When people think of hazing in college, I am guessing that the Greek system comes to mind for most. The press has written and talked about sorority and fraternity hazing for a while now, although colleges and universities have tried hard to end hazing in the Greek system.
I am sure some people also think about sports when hazing comes to mind. Coaches and universities have done everything possible to ban hazing in sports. Not only is hazing embarrassing, a dumb hazing prank can injure players or end their playing careers.
How many people would think about hazing and college bands?
Controversy and turmoil have engulfed Florida A&M University's Marching 100 band since the Nov. 19 death of Robert Chapman. A 26-year-old drum major, Chapman was found dead on the team bus after performing in Orlando.
In mid-December, officials said Chapman died from internal bleeding suffered from blunt force trauma. The Florida medical examiner's office has ruled Chapman's death a homicide. No one has been arrested, yet; police are still investigating.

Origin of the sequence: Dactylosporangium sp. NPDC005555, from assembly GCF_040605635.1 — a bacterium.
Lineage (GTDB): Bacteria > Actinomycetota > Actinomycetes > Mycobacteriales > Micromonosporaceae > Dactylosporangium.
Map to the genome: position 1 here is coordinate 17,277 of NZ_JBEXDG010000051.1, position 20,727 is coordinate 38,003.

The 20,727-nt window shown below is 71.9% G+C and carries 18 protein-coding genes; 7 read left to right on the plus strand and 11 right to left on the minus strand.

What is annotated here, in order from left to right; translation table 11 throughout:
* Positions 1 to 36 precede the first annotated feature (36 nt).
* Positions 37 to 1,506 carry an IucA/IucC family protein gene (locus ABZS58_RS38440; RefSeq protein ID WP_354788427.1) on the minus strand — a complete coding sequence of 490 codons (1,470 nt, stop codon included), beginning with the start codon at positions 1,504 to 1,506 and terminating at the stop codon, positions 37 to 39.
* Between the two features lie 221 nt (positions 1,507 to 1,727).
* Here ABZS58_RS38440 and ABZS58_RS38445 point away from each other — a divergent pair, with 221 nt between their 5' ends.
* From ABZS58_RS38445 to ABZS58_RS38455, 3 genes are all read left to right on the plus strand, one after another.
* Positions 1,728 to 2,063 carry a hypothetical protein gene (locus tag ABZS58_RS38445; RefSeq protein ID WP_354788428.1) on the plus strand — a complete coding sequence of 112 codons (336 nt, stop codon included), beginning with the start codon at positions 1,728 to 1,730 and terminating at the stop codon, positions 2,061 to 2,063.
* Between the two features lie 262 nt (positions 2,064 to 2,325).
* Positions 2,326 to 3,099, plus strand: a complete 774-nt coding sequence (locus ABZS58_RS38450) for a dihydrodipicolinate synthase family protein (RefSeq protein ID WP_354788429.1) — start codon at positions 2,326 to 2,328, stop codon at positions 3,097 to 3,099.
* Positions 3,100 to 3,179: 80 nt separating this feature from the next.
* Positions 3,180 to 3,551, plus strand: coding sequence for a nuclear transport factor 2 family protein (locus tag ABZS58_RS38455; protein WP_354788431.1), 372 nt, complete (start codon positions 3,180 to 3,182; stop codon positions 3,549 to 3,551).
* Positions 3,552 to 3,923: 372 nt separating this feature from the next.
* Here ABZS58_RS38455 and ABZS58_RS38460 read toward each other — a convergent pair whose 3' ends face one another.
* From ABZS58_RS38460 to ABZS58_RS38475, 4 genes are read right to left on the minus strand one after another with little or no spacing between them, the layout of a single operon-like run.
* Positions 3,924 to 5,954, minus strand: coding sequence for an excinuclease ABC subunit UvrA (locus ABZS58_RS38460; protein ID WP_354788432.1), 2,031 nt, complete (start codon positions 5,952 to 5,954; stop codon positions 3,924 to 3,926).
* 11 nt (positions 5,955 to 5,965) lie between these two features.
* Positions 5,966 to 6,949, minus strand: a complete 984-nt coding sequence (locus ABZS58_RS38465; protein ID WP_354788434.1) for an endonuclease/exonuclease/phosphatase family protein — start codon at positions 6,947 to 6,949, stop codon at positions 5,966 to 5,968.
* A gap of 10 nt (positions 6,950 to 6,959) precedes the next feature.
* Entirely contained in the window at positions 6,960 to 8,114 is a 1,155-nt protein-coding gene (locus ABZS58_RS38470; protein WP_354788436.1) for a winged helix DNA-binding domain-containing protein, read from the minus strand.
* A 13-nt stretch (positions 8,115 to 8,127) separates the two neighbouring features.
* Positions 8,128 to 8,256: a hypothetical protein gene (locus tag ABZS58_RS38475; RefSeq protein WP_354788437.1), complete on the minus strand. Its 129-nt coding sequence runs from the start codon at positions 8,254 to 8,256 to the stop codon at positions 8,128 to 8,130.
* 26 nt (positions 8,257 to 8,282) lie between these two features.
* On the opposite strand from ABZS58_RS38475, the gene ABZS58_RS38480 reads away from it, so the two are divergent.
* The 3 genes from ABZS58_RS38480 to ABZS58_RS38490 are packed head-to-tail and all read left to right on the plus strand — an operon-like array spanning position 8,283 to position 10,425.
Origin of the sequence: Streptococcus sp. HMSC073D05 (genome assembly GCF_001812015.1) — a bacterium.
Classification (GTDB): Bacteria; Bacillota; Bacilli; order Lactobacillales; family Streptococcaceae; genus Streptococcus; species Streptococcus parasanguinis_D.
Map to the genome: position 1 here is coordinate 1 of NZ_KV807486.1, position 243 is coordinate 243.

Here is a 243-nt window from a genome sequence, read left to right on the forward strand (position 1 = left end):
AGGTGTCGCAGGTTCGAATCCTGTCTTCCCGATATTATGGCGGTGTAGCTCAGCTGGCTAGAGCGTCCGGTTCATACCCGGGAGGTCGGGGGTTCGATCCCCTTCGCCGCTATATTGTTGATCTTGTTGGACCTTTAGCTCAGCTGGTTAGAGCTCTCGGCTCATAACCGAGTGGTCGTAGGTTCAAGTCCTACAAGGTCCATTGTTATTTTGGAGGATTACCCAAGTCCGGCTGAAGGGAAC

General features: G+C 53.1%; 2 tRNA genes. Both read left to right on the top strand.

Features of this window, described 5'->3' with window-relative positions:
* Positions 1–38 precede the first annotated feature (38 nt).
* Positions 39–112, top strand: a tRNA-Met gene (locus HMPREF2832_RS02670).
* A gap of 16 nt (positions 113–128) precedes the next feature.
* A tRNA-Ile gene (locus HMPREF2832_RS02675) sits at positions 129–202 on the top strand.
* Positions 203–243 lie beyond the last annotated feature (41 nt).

Since Chapman's death, Florida A&M suspended all band practices and performances, and fired long-time band director Julian White as well.
Then, on Dec. 12, Tallahassee police arrested three band members for beating a female member so severely that they broke her thigh. The three allegedly beat Bria Shante Hunter from Decatur, Ga., with fists and a metal ruler to initiate her into the "Red Dawg Order," a clique for band members from Georgia.
This is not the first time hazing has happened in bands. In 2009, Jackson State suspended 27 band members after accusations of hazing. Florida A&M has had other instances of hazing and so has Southern University. From everything I have read, it seems hazing is a big part of historically black colleges and universities, but I am sure HBCUs don't have the only bands involved in hazing.
No matter if it is the Greek system, sports, bands or any other group, hazing is dangerous and stupid. Pro football is weeding out hazing. Coaches don't want players hurt over brainless stunts.
Maybe the Florida A&M tragedy will help end hazing on college campuses and show how dangerous hazing can be. I can always hope change comesfrom a bad event.
It all starts from the top. University officials must change the culture in any group or organization suspected of hazing.
Follow Bryan Flynn at http://www.jfpsports.com, Facebook and @jfpsports.